It’s the stuff a kid’s dreams are made of, playing catch every day. For an entire year. Straight.

That’s what lifelong Seattle Mariners fan and father of two John Scukanec (’96 Crim. Just.) did from 2022 to 2023, starting with his son in their Washougal backyard. The goal quickly took him beyond the game, giving him the opportunity to connect with others, learning about their lives and hearing their stories, all while throwing the ball back and forth.

Man in a Seattle Mariners shirt holds a baseball mitt, while standing next to a teen boy
John Scukanec catches up by playing catch with a former neighbor. (Courtesy John Scukanec/Instagram)

“It started out as a novelty,” he says, noting he asked family members first. He tossed the ball with his sons and wife, sister and parents. Then he thought, “I’m going to run out of people.”

So he started asking strangers. An Uber driver. A firefighter. A skateboarder. A homeless man in the park. A woman on an airplane.

Back and forth. He would share. Then they would share. He would ask a question. Then they would share more. Back and forth. The natural rhythm of a game of catch. The natural rhythm of a conversation between two people.

They would talk about “life, family, everything,” Scukanec says. “Growing up, where they are from, what they do for work. It never gets old. Everyone has a story, and you don’t know what it is until you throw the ball. The stories just unfold.”


First inning

It went on like that, every day, from March 2, 2022, to March 1, 2023, from the backyard to Seattle’s T-Mobile Park—with all sorts of stops in between. A high school. A senior center. Little league practice. In the mountains. On the beach. At 30,000 feet.

Scukanec has played catch from Seattle to Salem, Oregon, on the WSU Pullman campus, and as far away as Kansas City, Missouri. He’s played in the rain. And, in the aftermath of a snowstorm, he threw snowballs back and forth until they broke, then made new ones to toss.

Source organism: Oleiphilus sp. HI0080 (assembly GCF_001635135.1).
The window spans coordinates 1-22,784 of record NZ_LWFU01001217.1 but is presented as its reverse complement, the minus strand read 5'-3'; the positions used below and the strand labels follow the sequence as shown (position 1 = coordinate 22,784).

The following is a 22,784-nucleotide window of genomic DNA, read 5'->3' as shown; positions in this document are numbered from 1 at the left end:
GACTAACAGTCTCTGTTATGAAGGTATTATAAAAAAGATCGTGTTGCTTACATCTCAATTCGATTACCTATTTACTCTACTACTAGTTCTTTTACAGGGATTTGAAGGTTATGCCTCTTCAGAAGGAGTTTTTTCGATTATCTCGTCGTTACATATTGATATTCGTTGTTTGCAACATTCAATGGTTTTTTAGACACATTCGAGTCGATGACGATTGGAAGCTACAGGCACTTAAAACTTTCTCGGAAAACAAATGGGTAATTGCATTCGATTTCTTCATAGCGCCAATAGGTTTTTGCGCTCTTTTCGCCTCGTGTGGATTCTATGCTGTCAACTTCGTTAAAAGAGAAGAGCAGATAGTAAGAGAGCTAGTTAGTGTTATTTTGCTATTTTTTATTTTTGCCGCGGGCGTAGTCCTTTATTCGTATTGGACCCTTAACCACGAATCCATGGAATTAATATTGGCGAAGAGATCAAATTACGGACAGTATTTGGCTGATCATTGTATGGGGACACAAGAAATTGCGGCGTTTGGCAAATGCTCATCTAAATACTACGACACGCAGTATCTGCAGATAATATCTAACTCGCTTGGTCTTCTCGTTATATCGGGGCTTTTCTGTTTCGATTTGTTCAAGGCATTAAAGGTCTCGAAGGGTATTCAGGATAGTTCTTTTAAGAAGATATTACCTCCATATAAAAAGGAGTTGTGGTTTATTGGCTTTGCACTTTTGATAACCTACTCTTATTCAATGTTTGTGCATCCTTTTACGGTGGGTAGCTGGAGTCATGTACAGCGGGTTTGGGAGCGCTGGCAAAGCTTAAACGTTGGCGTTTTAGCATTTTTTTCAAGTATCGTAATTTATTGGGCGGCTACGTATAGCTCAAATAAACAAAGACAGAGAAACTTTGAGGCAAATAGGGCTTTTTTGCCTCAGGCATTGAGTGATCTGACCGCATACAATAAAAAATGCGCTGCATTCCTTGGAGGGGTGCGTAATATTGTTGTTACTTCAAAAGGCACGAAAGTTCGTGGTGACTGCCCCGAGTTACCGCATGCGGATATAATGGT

That was fun, but snowballs don’t make the same sound. The crisp and satisfying crack of a ball landing squarely in the sweet spot of a mitt. That pop is part of what he’s after. It’s part of what makes him “get romantic about baseball. We did it when we were kids. There’s just something about it.”

There’s the sound the ball makes coming into contact with the glove, the eye contact with another player, the connection, the nostalgia, the rhythm, the back and forth. “You’re not worried about today or tomorrow,” Scukanec says. “You talk and you connect and you share. The same thing happens when you see someone in a WSU hat or shirt and you say, ‘Go Cougs!’ and they say, ‘Go Cougs!’ Playing catch just takes it one step further.”


Second inning

Scukanec got the idea from a podcast. He had stumbled upon The Baseball Bucket List Podcast and just happened to be listening when author and lifelong Royals fan Ethan Bryan of Springfield, Missouri, discussed his 2020 book A Year of Playing Catch: What a Simple Daily Experiment Taught Me about Life. Bryan documented his quest through 10 states and 12,000 miles in 2018 to play catch every day for a year. On the podcast, he talked about life lessons, catch partners, and much more. And it sparked something in Scukanec, who played football for the Cougs during college.

“I was big and good at football,” the former offensive lineman says. “But I love baseball. And I couldn’t get the idea out of my head. I loved playing catch as a kid. And I decided, ‘I’m just going to try it.’ I told my family at dinner, and they were like, ‘Whatever.’ My wife was like, ‘That’s sweet, dear. Pass the ketchup.’ And my boys were like, ‘That’s dumb, Dad.’”

Scukanec reached out to Bryan before he started his #catch365 project. “I said, ‘I heard about what you did, and I’m going to try to do it.’ He said, ‘Do it. It will change your life.’”